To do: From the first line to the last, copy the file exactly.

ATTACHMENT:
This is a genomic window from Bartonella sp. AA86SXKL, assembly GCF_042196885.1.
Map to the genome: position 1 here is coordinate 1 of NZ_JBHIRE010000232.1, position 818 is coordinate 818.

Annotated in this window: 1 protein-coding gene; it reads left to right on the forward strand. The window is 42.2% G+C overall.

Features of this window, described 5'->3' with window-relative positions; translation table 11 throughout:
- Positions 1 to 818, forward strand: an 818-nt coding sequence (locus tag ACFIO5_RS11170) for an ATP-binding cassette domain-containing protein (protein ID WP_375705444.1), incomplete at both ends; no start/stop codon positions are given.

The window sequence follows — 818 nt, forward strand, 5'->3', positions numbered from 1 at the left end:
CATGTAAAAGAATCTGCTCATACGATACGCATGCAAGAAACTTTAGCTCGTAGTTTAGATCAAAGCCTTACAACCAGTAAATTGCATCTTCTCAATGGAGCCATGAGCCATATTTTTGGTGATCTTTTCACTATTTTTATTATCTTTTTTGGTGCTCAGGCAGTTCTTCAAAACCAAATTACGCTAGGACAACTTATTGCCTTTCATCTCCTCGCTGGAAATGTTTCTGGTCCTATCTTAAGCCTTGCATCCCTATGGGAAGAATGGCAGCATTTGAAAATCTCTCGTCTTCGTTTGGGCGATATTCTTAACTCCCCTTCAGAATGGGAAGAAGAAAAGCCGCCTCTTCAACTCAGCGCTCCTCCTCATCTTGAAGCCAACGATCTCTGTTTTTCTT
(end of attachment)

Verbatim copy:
This is a genomic window from Bartonella sp. AA86SXKL, assembly GCF_042196885.1.
Map to the genome: position 1 here is coordinate 1 of NZ_JBHIRE010000232.1, position 818 is coordinate 818.

Annotated in this window: 1 protein-coding gene; it reads left to right on the forward strand. The window is 42.2% G+C overall.

Features of this window, described 5'->3' with window-relative positions; translation table 11 throughout:
- Positions 1 to 818, forward strand: an 818-nt coding sequence (locus tag ACFIO5_RS11170) for an ATP-binding cassette domain-containing protein (protein ID WP_375705444.1), incomplete at both ends; no start/stop codon positions are given.

The window sequence follows — 818 nt, forward strand, 5'->3', positions numbered from 1 at the left end:
CATGTAAAAGAATCTGCTCATACGATACGCATGCAAGAAACTTTAGCTCGTAGTTTAGATCAAAGCCTTACAACCAGTAAATTGCATCTTCTCAATGGAGCCATGAGCCATATTTTTGGTGATCTTTTCACTATTTTTATTATCTTTTTTGGTGCTCAGGCAGTTCTTCAAAACCAAATTACGCTAGGACAACTTATTGCCTTTCATCTCCTCGCTGGAAATGTTTCTGGTCCTATCTTAAGCCTTGCATCCCTATGGGAAGAATGGCAGCATTTGAAAATCTCTCGTCTTCGTTTGGGCGATATTCTTAACTCCCCTTCAGAATGGGAAGAAGAAAAGCCGCCTCTTCAACTCAGCGCTCCTCCTCATCTTGAAGCCAACGATCTCTGTTTTTCTT